Poster presented at the 2023 SWOSU Research and Scholarly Activity fair.
Prescribed burns are integral management tools that can maintain grassland ecosystems over time. They can make grass cover more abundant and introduce a mix of different covers by releasing nutrients, removing overstory, and stimulating grazing activity. During the last 150 years, fire suppression and overgrazing have favored the encroachment of woody species into native grasslands. Prescribed fire, along with grazing and browsing, are being used in a practice known as Pyric Herbivory to produce grazing forage more cost-effectively for livestock while promoting native grassland assemblages and suitable habitat structure for wildlife communities. Our primary hypothesis was that ground cover following prescribed fire will show different responses at plots that burned versus unburned plots. Plots that were burned in the prescribed fire had less duff, more bare ground, more litter, and slightly more grass cover. Moreover, sampling points on burned plots were less likely to be under a tree pre-fire and post-fire understory vegetation on burned plots was of taller average height.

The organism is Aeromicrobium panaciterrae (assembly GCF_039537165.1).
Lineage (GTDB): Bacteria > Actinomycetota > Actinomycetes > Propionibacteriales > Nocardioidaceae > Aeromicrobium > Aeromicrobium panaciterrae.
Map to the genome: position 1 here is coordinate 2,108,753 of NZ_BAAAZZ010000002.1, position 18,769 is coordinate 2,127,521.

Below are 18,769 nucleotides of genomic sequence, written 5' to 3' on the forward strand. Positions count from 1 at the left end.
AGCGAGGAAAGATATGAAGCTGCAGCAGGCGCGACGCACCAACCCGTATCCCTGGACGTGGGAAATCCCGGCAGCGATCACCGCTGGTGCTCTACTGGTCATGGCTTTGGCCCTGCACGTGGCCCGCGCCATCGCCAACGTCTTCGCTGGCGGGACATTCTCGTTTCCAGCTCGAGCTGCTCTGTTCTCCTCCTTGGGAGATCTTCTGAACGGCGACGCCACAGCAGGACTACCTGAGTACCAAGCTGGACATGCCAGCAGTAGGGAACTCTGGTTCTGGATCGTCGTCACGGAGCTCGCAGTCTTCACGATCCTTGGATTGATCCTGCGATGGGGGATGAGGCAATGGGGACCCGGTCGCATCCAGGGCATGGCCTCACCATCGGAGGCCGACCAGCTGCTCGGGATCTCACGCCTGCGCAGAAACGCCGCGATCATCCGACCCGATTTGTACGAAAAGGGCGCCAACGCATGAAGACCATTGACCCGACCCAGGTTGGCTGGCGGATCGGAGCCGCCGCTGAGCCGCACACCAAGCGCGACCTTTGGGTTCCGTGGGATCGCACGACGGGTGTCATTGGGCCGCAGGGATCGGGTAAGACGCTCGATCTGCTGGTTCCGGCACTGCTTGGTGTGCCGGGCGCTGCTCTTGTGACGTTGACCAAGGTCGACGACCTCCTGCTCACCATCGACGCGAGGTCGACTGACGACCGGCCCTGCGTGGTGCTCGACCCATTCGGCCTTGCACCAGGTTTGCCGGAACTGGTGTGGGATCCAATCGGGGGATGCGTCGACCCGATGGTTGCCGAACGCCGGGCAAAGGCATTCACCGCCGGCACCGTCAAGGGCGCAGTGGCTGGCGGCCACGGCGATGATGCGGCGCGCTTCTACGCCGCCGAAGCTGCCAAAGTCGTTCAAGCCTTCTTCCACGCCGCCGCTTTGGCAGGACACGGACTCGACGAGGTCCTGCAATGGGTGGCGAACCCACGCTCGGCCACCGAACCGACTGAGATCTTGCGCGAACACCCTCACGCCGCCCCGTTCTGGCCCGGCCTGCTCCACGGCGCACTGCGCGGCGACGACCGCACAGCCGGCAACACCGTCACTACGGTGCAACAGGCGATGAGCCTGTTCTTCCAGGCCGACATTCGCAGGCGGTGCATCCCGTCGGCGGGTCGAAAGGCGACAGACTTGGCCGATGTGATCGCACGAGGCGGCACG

SWOSU Research, Research fair, Natural resource management, Burn ecology, Forestry